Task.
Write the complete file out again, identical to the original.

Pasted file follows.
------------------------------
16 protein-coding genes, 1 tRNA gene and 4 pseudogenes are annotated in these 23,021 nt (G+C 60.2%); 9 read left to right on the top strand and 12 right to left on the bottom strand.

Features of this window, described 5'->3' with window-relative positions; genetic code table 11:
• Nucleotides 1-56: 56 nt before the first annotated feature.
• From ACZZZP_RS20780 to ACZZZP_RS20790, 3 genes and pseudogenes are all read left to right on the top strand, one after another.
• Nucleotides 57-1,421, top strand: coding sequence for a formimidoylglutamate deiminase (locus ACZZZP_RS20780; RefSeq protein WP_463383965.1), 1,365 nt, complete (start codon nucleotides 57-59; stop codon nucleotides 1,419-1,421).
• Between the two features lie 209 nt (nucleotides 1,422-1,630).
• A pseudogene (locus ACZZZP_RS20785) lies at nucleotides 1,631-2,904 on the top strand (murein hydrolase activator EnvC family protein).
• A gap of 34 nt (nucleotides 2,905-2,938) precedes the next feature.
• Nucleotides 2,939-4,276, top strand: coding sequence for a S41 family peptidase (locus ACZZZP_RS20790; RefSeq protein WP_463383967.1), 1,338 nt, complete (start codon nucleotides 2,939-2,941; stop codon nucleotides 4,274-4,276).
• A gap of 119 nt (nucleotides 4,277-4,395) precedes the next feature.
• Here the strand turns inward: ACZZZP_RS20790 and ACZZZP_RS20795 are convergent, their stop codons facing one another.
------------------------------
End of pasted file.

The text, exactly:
16 protein-coding genes, 1 tRNA gene and 4 pseudogenes are annotated in these 23,021 nt (G+C 60.2%); 9 read left to right on the top strand and 12 right to left on the bottom strand.

Features of this window, described 5'->3' with window-relative positions; genetic code table 11:
• Nucleotides 1-56: 56 nt before the first annotated feature.
• From ACZZZP_RS20780 to ACZZZP_RS20790, 3 genes and pseudogenes are all read left to right on the top strand, one after another.
• Nucleotides 57-1,421, top strand: coding sequence for a formimidoylglutamate deiminase (locus ACZZZP_RS20780; RefSeq protein WP_463383965.1), 1,365 nt, complete (start codon nucleotides 57-59; stop codon nucleotides 1,419-1,421).
• Between the two features lie 209 nt (nucleotides 1,422-1,630).
• A pseudogene (locus ACZZZP_RS20785) lies at nucleotides 1,631-2,904 on the top strand (murein hydrolase activator EnvC family protein).
• A gap of 34 nt (nucleotides 2,905-2,938) precedes the next feature.
• Nucleotides 2,939-4,276, top strand: coding sequence for a S41 family peptidase (locus ACZZZP_RS20790; RefSeq protein WP_463383967.1), 1,338 nt, complete (start codon nucleotides 2,939-2,941; stop codon nucleotides 4,274-4,276).
• A gap of 119 nt (nucleotides 4,277-4,395) precedes the next feature.
• Here the strand turns inward: ACZZZP_RS20790 and ACZZZP_RS20795 are convergent, their stop codons facing one another.